If I’ve learned anything in this life, it’s that if something seems too good to be true, it usually is. I’m afraid there is a caveat here.

If the agent wants to hike your rent, there is a process for them to do this. “Assuming they don’t give you a new contract with the higher rent (which you don’t have to sign even if they do), they have to serve you with a Section 13 notice,” Parnell explains. “This will give you at least a month’s notice before the rent increases. If you think the new rent is unfair, you can challenge it via a property tribunal. If you don’t challenge it, the new rent will take effect when the notice expires.”

That pet influencer pivot is starting to look appealing, isn’t it?

As ever, I must warn you of the eviction risk you face. Evictions have been temporarily suspended during lockdown, but they’re due to resume at the end of August. Whenever a tenant has a disagreement with their landlord they run the risk of being served with a Section 21 notice, which allows the property owner to evict them without having to give a reason. Yeah, you read that right.

So, whatever you do, keep it clean, keep it polite and, no matter how tempted you are, do not stoop to their level. Keep the receipts and get everything in writing.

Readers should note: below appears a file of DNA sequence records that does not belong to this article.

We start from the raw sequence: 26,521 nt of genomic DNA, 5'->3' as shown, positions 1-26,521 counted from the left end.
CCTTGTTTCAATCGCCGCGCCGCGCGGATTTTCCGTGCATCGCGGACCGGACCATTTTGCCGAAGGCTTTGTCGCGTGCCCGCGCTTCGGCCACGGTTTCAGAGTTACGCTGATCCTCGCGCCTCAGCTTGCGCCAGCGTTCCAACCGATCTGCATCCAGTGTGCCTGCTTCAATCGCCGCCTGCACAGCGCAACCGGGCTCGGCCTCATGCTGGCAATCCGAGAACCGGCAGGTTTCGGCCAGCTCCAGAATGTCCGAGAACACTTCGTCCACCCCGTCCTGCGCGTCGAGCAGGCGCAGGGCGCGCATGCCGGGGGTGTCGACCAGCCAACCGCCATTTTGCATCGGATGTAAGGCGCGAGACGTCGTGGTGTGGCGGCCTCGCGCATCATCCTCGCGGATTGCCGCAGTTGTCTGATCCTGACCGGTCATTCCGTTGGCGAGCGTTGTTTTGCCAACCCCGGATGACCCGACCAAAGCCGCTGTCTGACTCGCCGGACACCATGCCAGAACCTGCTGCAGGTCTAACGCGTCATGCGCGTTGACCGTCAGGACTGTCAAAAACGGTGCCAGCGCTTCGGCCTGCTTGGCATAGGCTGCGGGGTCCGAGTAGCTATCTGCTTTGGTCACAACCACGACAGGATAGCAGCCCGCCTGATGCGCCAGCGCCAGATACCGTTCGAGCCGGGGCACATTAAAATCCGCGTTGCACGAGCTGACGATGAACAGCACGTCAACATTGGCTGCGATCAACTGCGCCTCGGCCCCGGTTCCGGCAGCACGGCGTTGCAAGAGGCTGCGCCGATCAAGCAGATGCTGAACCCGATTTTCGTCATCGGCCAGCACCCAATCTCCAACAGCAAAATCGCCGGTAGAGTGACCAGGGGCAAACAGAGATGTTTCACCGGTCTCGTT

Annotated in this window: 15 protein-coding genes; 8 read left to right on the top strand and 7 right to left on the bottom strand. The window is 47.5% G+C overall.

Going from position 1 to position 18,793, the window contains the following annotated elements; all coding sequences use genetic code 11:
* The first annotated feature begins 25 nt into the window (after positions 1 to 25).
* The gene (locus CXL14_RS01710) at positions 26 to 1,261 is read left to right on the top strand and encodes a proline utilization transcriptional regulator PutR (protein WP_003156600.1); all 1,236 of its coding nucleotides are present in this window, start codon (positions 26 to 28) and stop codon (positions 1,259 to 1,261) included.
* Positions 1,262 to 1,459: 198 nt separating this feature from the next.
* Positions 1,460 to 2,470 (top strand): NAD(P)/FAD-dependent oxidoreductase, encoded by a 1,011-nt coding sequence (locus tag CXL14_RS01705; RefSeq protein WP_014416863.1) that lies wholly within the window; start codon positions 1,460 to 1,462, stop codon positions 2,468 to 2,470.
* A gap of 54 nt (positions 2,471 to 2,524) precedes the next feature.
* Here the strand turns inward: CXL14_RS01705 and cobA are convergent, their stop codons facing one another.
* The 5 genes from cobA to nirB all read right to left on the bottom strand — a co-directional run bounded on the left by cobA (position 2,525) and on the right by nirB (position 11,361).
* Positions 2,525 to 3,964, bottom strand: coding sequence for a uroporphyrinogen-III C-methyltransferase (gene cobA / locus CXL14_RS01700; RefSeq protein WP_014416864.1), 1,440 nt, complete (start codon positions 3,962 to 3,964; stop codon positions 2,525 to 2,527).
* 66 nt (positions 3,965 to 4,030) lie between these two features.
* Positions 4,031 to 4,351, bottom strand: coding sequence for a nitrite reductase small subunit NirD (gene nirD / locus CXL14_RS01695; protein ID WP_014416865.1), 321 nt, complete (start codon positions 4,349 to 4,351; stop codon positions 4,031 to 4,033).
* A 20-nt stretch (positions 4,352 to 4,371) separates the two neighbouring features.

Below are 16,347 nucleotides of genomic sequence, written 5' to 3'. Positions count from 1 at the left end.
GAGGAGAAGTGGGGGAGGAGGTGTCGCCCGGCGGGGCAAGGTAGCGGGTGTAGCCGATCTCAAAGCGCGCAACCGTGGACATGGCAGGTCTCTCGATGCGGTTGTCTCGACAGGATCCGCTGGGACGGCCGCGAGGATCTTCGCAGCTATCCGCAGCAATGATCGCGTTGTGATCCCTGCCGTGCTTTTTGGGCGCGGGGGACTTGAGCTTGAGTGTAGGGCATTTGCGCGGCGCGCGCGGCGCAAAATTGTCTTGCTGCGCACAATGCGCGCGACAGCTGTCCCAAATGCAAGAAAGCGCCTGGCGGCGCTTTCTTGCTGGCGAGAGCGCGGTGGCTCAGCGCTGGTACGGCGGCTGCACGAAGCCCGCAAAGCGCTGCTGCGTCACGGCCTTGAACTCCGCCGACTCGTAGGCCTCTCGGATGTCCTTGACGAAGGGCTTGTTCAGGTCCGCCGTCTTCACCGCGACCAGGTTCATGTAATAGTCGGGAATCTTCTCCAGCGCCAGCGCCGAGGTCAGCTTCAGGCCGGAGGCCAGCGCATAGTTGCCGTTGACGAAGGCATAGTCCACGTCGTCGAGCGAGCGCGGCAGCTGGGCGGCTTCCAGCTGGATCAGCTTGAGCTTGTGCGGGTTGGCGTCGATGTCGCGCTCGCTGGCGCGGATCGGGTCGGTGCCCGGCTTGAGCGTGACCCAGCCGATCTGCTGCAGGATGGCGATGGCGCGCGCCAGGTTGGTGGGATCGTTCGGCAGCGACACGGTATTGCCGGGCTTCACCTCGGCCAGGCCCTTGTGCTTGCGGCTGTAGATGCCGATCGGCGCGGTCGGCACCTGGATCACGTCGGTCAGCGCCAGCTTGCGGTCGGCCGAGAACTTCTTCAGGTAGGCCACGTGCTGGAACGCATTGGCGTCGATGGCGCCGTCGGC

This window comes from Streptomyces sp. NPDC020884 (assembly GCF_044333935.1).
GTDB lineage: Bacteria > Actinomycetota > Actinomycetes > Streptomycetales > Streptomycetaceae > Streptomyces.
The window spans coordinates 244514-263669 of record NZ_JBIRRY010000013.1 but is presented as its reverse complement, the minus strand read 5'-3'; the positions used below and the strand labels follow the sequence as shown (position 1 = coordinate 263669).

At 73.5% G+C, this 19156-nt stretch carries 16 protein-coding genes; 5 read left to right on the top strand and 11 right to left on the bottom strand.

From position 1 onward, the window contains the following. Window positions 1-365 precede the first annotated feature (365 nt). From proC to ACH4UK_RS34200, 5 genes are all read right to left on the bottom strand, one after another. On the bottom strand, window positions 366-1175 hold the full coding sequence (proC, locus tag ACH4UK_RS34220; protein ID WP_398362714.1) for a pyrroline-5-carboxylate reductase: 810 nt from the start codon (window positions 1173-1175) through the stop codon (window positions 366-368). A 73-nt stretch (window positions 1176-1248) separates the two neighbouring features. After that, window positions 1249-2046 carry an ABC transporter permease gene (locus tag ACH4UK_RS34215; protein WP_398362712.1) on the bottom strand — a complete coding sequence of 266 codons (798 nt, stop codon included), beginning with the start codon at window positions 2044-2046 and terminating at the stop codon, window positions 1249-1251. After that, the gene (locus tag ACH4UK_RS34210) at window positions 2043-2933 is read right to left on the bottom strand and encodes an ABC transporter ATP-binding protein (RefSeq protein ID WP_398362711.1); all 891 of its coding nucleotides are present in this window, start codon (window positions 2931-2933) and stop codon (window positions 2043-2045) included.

You can read more about rent increases, including what your rights and options are, on Shelter’s website.

I'm writing half with a problem, half with a story that I thought might be interesting to you. I'm a property guardian in Newham, east London so realise I don't have much in the way of rights, but the council and our property guardianship company have recently given us notice to leave.


We have lived in a former local authority house for the past year and a half. Quite a few properties in the area have been given to guardians under the usual arrangements, for us to essentially be caretakers before demolition and construction of new properties. However, we've now been asked to leave so that the council can take ownership of the property back, to house people affected by the coronavirus crisis. I'm unsure whether this would be as “emergency housing”, or whether the property would become normal local authority housing.